3

I have some difficulties with json deserialization using GSon and I hope somebody can help me.

I want to deserialize the following json snippet:

{
    "fieldA": "valueA",
    "myCollection": {
        "AnotherClass": [
            {
                "objectAfieldA": "valueB",
                "objectAfieldB": "valueC"
            },
            {
                "objectAfieldA": "valueD",
                "objectAfieldB": "valueE"
            }
        ]
    }
}

the corresponding overall class has following fields:

...
String fieldA;
List<AnotherClass> = new ArrayList<AnotherClass>();
....

Now, my problem is that when I deserialize, using fromJson(jsonSample, resultContainer.class), without the List<T> element, everything is good, but I get a NullPointerException when I include the contained list. I've read about how to deal with collections of generic types and the use of TypeToken, but I can't apply this knowledge when my collection is part of another class…

I really would appreciate any help to solve this.

2

When deserializing, you only need to use the TypeToken if the outer-most structure to be deserialized into is a generic collection. This is not the case for the example in the original question. So, use of a TypeToken is unnecessary.

The issue appears to be that the JSON structure does not match the Java structure attempting to be bound to.

The JSON structure defines

an object with two elements
    element 1 is a string named "fieldA",
    element 2 is an object named "myCollection", which has one element
        the one element is an array named "AnotherClass", composed of objects with two elements
            element 1 is a string named "objectAfieldA",
            element 2 is a string named "objectAfieldB"

So, define a Java data structure to match that, and deserialization will work very simply, without any custom processing necessary. If such a matching Java structure is not provided, then custom deserialization is necessary.

Here is such a working example using the names and types from the original question.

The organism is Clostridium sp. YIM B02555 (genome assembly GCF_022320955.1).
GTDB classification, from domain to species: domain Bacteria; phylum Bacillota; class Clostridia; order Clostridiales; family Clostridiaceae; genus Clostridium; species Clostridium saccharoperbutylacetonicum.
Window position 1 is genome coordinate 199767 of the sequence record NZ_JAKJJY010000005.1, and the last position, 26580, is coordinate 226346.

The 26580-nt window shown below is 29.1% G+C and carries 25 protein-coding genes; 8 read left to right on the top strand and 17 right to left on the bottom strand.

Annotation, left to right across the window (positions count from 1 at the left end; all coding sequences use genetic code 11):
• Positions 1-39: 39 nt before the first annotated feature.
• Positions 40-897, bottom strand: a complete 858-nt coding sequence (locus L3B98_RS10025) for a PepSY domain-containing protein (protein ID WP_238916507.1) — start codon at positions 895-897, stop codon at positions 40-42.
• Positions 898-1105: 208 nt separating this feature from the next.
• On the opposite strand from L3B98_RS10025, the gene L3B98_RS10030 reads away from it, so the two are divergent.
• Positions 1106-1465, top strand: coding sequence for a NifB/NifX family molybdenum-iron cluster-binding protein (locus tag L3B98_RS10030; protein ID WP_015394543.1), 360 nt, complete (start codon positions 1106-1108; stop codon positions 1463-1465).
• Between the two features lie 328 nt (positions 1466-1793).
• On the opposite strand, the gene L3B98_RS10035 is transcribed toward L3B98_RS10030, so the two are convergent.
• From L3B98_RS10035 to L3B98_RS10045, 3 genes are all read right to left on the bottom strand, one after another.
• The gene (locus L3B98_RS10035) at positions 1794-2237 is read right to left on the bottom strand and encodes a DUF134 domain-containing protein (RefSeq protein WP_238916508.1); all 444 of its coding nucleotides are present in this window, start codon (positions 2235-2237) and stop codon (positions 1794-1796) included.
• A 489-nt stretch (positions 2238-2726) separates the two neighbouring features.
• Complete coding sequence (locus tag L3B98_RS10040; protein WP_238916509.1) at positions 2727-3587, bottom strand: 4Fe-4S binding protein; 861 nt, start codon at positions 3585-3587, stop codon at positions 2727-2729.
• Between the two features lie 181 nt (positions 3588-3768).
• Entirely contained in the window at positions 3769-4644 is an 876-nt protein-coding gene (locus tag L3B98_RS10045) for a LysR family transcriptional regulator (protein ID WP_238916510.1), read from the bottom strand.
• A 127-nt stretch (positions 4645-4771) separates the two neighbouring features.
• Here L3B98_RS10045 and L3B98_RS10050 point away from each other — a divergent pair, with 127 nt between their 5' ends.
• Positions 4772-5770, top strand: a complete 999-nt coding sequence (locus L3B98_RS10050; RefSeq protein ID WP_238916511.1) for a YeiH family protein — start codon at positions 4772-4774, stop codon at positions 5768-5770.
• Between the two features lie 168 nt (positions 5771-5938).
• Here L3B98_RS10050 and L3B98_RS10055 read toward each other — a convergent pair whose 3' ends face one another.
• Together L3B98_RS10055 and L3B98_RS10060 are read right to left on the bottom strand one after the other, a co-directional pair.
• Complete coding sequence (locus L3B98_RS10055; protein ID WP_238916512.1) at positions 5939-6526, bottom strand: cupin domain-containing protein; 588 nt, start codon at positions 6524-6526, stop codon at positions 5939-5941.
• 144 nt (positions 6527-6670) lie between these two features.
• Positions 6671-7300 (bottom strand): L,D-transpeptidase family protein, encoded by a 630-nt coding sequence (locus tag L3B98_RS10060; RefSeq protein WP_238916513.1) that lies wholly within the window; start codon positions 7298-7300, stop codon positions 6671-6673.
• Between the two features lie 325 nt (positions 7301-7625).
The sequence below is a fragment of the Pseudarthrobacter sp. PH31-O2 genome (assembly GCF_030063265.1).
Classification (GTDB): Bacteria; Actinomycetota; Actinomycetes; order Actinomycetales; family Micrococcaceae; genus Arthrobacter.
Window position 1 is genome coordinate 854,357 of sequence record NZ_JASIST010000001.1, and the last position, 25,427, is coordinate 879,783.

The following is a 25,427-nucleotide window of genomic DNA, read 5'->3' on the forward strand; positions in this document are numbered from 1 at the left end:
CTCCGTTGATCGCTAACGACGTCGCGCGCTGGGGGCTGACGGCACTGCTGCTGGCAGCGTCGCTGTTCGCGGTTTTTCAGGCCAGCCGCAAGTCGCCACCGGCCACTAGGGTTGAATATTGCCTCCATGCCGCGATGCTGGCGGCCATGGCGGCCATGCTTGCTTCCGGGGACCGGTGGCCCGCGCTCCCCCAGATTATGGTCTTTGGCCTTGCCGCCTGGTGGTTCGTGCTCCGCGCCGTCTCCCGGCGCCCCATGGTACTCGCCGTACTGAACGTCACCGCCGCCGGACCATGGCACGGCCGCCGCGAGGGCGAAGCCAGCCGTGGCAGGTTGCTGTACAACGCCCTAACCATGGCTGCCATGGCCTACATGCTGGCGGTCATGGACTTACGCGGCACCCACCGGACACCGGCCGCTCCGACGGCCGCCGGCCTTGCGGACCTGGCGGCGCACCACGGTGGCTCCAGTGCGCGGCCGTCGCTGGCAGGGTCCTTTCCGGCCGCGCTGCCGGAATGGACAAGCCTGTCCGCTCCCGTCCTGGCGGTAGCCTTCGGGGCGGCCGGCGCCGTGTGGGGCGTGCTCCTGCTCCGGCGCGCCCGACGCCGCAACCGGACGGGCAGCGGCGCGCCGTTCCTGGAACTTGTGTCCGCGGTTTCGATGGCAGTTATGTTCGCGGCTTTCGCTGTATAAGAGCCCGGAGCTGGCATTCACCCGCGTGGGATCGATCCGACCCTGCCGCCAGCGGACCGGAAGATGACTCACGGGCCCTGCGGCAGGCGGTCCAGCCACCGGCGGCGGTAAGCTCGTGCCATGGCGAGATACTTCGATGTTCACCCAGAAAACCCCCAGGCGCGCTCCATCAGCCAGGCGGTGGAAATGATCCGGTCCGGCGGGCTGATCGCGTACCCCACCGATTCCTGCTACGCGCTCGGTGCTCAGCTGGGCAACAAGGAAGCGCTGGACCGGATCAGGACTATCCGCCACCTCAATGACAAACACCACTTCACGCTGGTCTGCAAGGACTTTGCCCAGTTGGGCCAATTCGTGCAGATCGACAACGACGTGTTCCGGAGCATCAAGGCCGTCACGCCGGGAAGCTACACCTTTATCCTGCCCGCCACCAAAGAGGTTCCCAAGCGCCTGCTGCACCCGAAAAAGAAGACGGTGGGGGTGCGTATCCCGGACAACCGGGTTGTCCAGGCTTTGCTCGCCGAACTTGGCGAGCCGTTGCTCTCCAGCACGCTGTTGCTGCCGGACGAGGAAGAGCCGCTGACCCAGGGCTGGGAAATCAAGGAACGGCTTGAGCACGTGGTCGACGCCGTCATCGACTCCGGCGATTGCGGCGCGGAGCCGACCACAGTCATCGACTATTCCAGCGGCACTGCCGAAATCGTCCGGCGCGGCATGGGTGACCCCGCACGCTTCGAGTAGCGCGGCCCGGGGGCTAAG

import java.io.FileReader;

import com.google.gson.Gson;

public class Foo
{
  public static void main(String[] args) throws Exception
  {
    Gson gson = new Gson();
    resultContainer result = gson.fromJson(new FileReader("input.json"), resultContainer.class);
    System.out.println(gson.toJson(result));
  }
}

class resultContainer
{
  String fieldA;
  MyCollectionContainer myCollection;
}

class MyCollectionContainer
{
  SomeOtherClass[] AnotherClass;
}

class SomeOtherClass
{
  String objectAfieldA;
  String objectAfieldB;
}
  • Great answer, spot on! I ajusted my java structure and I'm happy again. Thanx, Bruce. – Per Erik Gransøe Jun 19 '11 at 21:02
  • Another issue came up now... The service I use may sometimes only carry one item inside the AnotherClass element in which case it is not encoded as a json array (casting perfectly to SomeOtherClass[]), but just a plain SomeOtherClass type - leaving the array brackets. That breaks my deserialization. If I add the brackets manually, it parses again. Is this JSON standard, and do you guys have a workaround? – Per Erik Gransøe Jun 20 '11 at 21:00
  • What you've described is an all-too-often occurring problem. Maybe some folks think that if the JSON they generate is valid, that's good enough, even if it is not consistently structured. Gson unfortunately does not yet have a simple configuration available to handle this often-occurring problem. Custom deserialization processing is necessary. I posted such an example in response to the question at stackoverflow.com/questions/6223023. – Programmer Bruce Jun 20 '11 at 22:09
4

The solution for deserealizing the unnamed JSON array is quite simple:

List<resultContainer> lres = gson.fromJson(new FileReader("input.json"), new TypeToken<List<resultContainer>>(){}.getType());

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